We pushed on for another few hours before we saw the first dawn light starting to come over the horizon. We were hoping to make it to the summit before the sunrise but we missed it by about 40mins. The sunries was amazing vibrent colours and below us was a sea of clouds. We made it to the summit by about 5:30 and so did a few hundred others. Freezing cold, tired and hungry so we found a bit of floor in a hut to chill for a while and eat some breaky. After some food we had a wander around the mini town they have up there, post office, weather station... I jumped into a queue for the toilet and when I got in I was glad I only had to do number 1's. This was the nastiest dunny I've ever had to use. Basically just a hole into a wooden box overflowing with dunny paper and humans droppings.

The crater of Fujisan was huge, maybe 2-300 meters deep and on the top of the ridge on the far side was the weather station. Looking out to the horizon we could see lightning flashing below us around the place and off in the distance were the sothern and northern alps in Nagano.

We headed back down and made it back to the car in about 4 hours then headed off to toward the next highest mountains in the alps. Unfortunately the rest of our trip was rained out and we weren't able to climb any more of the mountains we had planned as we were told they can be pretty dangerous in bad weather. So went rock climbing insted at some great places around Nagano.


Zaosan 蔵王山 1841m difficulty~1
Solo climb

Zao is a very popular ski area in the winter. In the other months people come here to drift on the touge (mountain roads) or to see the huge crater called Okama crater (funny name! okama means gay in Japanese) This is
maybe the easiest mountain I've done so far. It only takes 2 or 3 hours to get to the summit and back from the car park. On the day I climbed the wind was furious and cold. I've never felt anything like it before. On several ocasions I lost balance and almost rolled down the hill side. I was very glad a had my new North Face down jacket that I had just bought the day before. Works great! The summit was kinda spooky. I was walking around in this really old shrine and haunted looking hut up
there, no body around for miles. I thought I could hear voices a couple of times, it made the hair on the back of my neck stand up pretty quick. But I figured I was just trippin and it must have been the wind howling in around the walls of the shrine.
Gassan    月山    1984m   difficulty~2 scenery~4

I climbed Gassan in autumn with my Dad in-law Machan. Unfortunately we got lost big time on the drive there, lost alot of time and were forced to use the ski lifts if we wanted to get to the top before night fell. I plan to climb Gassan again next autumn without cheating. Anyway the Autumn colours were amazing. The entire mountain was bright red, yellow and green. After the lift ride we still had a 3 hour climb ahead of us with plenty of stops for photos of the landscape. The climb itself was pretty relaxed most of the way. It got pretty steep on the last strech toward the summit. When we eventually got to the top dripping wet with sweat we ate some onigari (rice balls) and had a wander around a small shrine. Every now and then we got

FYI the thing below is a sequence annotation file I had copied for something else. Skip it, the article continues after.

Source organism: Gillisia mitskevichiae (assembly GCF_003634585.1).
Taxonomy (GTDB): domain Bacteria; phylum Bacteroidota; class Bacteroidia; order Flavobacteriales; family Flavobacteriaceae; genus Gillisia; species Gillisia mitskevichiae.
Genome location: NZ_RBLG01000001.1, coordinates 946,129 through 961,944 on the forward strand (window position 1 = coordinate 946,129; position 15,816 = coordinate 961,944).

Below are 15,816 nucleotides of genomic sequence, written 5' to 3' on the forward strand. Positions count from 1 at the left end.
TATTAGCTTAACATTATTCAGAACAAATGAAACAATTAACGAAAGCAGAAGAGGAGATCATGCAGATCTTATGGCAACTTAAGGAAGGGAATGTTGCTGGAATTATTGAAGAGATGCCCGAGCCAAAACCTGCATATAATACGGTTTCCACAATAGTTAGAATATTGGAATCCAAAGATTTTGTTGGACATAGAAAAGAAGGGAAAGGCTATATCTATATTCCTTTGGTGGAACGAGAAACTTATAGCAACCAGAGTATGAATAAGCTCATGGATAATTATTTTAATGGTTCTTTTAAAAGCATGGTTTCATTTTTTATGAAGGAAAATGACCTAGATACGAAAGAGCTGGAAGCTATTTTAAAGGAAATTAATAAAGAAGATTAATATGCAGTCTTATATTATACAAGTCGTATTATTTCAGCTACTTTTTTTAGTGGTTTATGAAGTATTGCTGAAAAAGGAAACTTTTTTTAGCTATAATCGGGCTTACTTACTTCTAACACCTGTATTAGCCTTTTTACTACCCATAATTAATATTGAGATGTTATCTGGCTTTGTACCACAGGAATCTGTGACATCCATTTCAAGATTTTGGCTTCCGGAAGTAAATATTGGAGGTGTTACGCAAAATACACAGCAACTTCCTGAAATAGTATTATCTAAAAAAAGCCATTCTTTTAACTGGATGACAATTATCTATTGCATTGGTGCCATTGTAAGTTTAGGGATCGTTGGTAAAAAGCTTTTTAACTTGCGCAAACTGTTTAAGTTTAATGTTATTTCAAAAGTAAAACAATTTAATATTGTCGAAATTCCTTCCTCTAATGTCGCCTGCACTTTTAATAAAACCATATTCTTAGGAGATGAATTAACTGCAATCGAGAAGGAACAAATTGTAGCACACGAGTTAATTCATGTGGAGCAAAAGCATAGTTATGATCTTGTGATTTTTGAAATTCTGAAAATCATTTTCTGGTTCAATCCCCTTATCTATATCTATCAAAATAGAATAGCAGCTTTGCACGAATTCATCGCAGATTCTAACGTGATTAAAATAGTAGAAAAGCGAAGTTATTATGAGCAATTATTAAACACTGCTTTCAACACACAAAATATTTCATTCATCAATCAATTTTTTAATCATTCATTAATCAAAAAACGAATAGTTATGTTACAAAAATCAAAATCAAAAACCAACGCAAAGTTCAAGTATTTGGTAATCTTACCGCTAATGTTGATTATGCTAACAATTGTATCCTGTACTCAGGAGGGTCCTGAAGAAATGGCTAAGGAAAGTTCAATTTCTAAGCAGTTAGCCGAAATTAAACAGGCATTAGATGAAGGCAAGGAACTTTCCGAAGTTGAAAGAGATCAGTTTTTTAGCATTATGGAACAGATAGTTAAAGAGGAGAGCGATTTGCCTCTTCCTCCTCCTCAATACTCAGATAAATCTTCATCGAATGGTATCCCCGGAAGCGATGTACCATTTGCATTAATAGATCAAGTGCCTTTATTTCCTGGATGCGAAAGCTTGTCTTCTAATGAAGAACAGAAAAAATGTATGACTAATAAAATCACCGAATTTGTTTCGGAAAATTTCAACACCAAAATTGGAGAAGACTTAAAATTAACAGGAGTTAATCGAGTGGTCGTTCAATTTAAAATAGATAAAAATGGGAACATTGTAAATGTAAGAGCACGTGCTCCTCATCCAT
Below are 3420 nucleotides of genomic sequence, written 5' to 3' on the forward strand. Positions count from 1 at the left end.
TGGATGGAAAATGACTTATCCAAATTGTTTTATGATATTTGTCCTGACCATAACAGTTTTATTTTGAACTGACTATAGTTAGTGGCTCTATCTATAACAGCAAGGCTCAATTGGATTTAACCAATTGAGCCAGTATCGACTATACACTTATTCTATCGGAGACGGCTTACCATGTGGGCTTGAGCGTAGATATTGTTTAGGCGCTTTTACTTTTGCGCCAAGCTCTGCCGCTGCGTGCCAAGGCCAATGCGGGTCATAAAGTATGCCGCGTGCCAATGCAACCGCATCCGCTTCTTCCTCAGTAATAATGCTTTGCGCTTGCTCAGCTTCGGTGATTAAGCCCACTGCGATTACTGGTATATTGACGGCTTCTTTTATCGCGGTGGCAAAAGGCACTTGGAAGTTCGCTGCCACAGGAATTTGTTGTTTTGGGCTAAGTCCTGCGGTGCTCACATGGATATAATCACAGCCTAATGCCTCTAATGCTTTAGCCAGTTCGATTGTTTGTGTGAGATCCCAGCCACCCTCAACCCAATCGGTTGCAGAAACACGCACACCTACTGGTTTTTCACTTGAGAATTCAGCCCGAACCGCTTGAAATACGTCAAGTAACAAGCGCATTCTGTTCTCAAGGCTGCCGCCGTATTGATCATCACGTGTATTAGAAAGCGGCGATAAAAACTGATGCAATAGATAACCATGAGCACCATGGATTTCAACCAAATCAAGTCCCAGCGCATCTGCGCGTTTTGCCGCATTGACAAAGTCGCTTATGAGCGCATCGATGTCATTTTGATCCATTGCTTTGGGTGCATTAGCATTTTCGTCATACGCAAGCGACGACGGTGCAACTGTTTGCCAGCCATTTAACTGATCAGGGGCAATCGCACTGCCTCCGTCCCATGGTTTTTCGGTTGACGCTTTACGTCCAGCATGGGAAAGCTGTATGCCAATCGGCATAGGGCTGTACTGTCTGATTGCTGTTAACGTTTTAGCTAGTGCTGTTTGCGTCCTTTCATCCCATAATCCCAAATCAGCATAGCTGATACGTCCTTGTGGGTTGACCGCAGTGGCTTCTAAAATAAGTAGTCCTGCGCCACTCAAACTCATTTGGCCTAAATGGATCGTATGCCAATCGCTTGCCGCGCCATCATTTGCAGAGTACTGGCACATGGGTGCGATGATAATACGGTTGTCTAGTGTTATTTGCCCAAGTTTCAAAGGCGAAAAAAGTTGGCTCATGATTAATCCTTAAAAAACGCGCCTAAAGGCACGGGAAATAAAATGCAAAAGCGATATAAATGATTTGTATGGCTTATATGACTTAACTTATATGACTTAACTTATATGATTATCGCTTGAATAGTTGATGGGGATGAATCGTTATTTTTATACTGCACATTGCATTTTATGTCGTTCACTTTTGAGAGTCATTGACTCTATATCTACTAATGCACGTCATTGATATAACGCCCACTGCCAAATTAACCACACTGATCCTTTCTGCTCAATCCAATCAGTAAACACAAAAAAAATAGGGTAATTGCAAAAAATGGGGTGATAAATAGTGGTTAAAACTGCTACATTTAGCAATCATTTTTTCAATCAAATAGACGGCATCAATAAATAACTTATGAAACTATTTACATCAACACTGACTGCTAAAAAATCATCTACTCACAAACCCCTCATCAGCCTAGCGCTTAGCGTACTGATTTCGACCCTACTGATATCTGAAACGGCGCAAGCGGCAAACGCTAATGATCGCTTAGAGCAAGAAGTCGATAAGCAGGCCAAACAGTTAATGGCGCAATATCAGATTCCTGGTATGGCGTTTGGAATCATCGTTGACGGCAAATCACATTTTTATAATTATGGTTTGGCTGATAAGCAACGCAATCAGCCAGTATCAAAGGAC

spectacular views of the surrounding mountains and landscape.

Yamagata-ken :

Nishi Azumayama 吾妻山 2035m difficulty~3 scenery~1
Solo climb

I set off to climb Azumayama by myself one cloudy morning. I got lost a few times trying to find the mountain so stopped of at a local "combini" (7-11 etc.) to get some breaky and some directions. Not one of my better ideas but I opted for a tasty looking peice of fried chicken. Apon bitting into the chicken I soon realized it was 90% oil & fat 10% chicken. Somehow a big dolop of oil found its way to the crotch region of my shorts and left a nice wet spot perfectly resembling someone who just pissed themselves. As you can probably guess oil dosent dry as quickly as pee might so when ariving at the car park for the mountain I had to walk quickly past the hords of other climbers getting ready to board the ski lifts. So I found my way to the trail head to start the long climb. It took me about 3 hrs just to get up to where the ski lifts where taking all the lazy climbers. I was glad when it started to rain because most of the less determined climbers headed back down to make the climb more of a quiet relaxed one. After trudging on a few more hours the path became forked on a few occasions and I had to resort to my trusty map. The hard part is reading the kanji on the signs to know where I am. Eventually I found my way to the top after passing several false summits. There was no view to speak of from the top, just a few trees, clouds, me and my still oily wet crotch. I quickly headed back down to the car park to try and beat the night, happy to get out of my boots and eat lots of food and a beer. The climb took about 6-7hrs in total.